IT SEEMS THAT every time I open the newspaper, turn on the television or check for online news, some company is touting its environmental commitment. I am encouraged to use reusable shopping bags, purchase more concentrated detergent and wear organically grown, cotton T-shirts. Done in the name of saving the planet, these promotions, not coincidently, highlight the corporate responsibility of the product or service’s purveyor.

Two questions arise in my mind when I see such marketing. The first is: Can you really save the planet by buying stuff? The second is: How do you identify a good corporate citizen?

I won’t attempt to answer the first question. But I’ll try to address the second.

Green products or services may have environmental benefits, but companies that promote them also hope to serve their firm’s short- and/or long-term financial interests. While this is exactly what companies should do, it doesn’t mean that they are neces­sarily more socially or environmentally responsible than their competitors. They may be, but all we can say for sure is that they have identified some benefit to being perceived to be green.

If you can’t tell from its products and services alone, how do you judge if a firm really is environmentally responsible, or if you are a victim of disinformation or greenwashing? It’s tough. While there are some ways to tell if a green product claim is bogus, there is no standard measure for the environmental performance of the entire firm. Or rather, there are dozens, and they are all different. Unlike financial markets, there are no uniform requirements for what environmental information must be reported, no standard analysis and no generally accepted criteria for rating performance. That is why a company may receive awards for its environmental initiatives one week and be vilified for environmental misdeeds the next. What are motivated citizens to believe, and what can you do? How can you decide if a company is really contributing to something you believe in, or whether it is just making a buck?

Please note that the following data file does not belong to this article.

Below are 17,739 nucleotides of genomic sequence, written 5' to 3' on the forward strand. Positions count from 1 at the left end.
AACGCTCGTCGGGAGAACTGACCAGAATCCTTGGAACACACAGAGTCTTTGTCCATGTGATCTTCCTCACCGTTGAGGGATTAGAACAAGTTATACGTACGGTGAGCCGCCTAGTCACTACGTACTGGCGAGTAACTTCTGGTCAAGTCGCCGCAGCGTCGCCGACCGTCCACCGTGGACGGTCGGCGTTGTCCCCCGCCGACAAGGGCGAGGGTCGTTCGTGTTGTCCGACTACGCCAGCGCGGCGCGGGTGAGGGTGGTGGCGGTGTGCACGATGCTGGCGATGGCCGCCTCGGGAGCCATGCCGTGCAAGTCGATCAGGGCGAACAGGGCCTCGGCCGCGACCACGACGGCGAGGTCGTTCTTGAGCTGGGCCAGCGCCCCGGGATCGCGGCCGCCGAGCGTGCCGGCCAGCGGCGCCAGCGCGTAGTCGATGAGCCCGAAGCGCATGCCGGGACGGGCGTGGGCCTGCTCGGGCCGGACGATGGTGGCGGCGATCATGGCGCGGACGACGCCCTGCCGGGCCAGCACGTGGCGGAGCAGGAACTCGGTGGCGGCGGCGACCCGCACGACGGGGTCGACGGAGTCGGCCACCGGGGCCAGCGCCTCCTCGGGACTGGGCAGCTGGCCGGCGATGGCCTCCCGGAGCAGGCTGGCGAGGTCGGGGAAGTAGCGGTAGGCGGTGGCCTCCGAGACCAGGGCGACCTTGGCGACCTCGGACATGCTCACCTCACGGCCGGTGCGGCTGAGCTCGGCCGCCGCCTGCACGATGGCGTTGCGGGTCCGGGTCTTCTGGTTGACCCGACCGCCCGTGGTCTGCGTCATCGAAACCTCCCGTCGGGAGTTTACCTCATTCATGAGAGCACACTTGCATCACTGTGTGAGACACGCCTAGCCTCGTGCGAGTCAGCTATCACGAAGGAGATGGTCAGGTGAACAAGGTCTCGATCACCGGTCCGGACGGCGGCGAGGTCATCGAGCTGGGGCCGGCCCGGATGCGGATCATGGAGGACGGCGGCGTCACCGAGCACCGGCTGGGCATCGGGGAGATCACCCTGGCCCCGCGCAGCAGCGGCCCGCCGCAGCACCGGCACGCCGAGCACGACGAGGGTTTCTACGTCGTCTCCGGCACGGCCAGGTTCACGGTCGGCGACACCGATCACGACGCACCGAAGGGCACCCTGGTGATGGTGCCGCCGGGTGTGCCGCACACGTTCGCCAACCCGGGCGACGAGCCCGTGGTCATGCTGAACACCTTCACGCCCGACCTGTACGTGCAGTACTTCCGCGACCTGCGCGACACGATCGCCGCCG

Here are a few clues.
•  Green companies strive to be green through and through. In addition to offering environmentally preferable products or services, they also understand how their business supply chain and operations affect the environment, and are making efforts to minimize their impacts;
•  Green companies allocate resources to improving their environmental performance;
•  Green companies have objectives and targets for improving their overall environmental performance, not just in the marketing area; and
•  Green companies are not afraid to report on their environmental performance. They don’t just publish glossy brochures filled with smiling children and nature scenes.

Ultimately, we need uniform, generally accepted environmental accounting principles and methods of analysis that enable consumers and investors to interpret and objectively compare one firm’s environmental performance to that of its peers. But don’t hold your breath. While there is some convergence in environmental and social reporting, thanks to the efforts of the Global Reporting Initiative, there is a burgeoning industry of “rankers and spankers” out there. These firms combine informa­tion gathered through their own questionnaires with publicly available information, and then apply their own “proprietary” criteria and analysis, resulting in ratings that have nothing in common with the ratings of the next rank-and-spank firm.

So by all means, let’s reward companies that are genuinely superior environmental performers by giving them our business. But it may be a while before it’s easy to separate the wheat from the chaff.


Sandra Odendahl is the director of corporate environmental affairs at RBC Financial Group.

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